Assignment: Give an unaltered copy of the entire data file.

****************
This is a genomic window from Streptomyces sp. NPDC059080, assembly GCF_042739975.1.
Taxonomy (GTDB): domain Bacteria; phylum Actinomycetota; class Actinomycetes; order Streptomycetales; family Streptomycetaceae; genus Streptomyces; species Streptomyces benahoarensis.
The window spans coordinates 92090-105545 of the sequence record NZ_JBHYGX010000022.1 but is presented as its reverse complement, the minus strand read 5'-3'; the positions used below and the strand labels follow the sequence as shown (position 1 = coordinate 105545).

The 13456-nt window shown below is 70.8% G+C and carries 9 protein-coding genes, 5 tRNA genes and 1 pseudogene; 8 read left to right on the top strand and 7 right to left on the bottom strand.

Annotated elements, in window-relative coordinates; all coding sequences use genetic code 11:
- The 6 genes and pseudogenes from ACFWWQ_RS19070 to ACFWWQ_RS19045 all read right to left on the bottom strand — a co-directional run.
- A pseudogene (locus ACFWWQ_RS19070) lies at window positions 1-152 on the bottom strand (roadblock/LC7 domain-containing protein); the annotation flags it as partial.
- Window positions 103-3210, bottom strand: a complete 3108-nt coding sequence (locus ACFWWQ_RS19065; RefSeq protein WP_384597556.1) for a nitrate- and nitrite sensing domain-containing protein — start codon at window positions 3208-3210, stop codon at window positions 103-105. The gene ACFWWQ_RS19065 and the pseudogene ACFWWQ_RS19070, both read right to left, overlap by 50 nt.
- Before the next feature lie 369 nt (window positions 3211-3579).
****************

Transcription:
This is a genomic window from Streptomyces sp. NPDC059080, assembly GCF_042739975.1.
Taxonomy (GTDB): domain Bacteria; phylum Actinomycetota; class Actinomycetes; order Streptomycetales; family Streptomycetaceae; genus Streptomyces; species Streptomyces benahoarensis.
The window spans coordinates 92090-105545 of the sequence record NZ_JBHYGX010000022.1 but is presented as its reverse complement, the minus strand read 5'-3'; the positions used below and the strand labels follow the sequence as shown (position 1 = coordinate 105545).

The 13456-nt window shown below is 70.8% G+C and carries 9 protein-coding genes, 5 tRNA genes and 1 pseudogene; 8 read left to right on the top strand and 7 right to left on the bottom strand.

Annotated elements, in window-relative coordinates; all coding sequences use genetic code 11:
- The 6 genes and pseudogenes from ACFWWQ_RS19070 to ACFWWQ_RS19045 all read right to left on the bottom strand — a co-directional run.
- A pseudogene (locus ACFWWQ_RS19070) lies at window positions 1-152 on the bottom strand (roadblock/LC7 domain-containing protein); the annotation flags it as partial.
- Window positions 103-3210, bottom strand: a complete 3108-nt coding sequence (locus ACFWWQ_RS19065; RefSeq protein WP_384597556.1) for a nitrate- and nitrite sensing domain-containing protein — start codon at window positions 3208-3210, stop codon at window positions 103-105. The gene ACFWWQ_RS19065 and the pseudogene ACFWWQ_RS19070, both read right to left, overlap by 50 nt.
- Before the next feature lie 369 nt (window positions 3211-3579).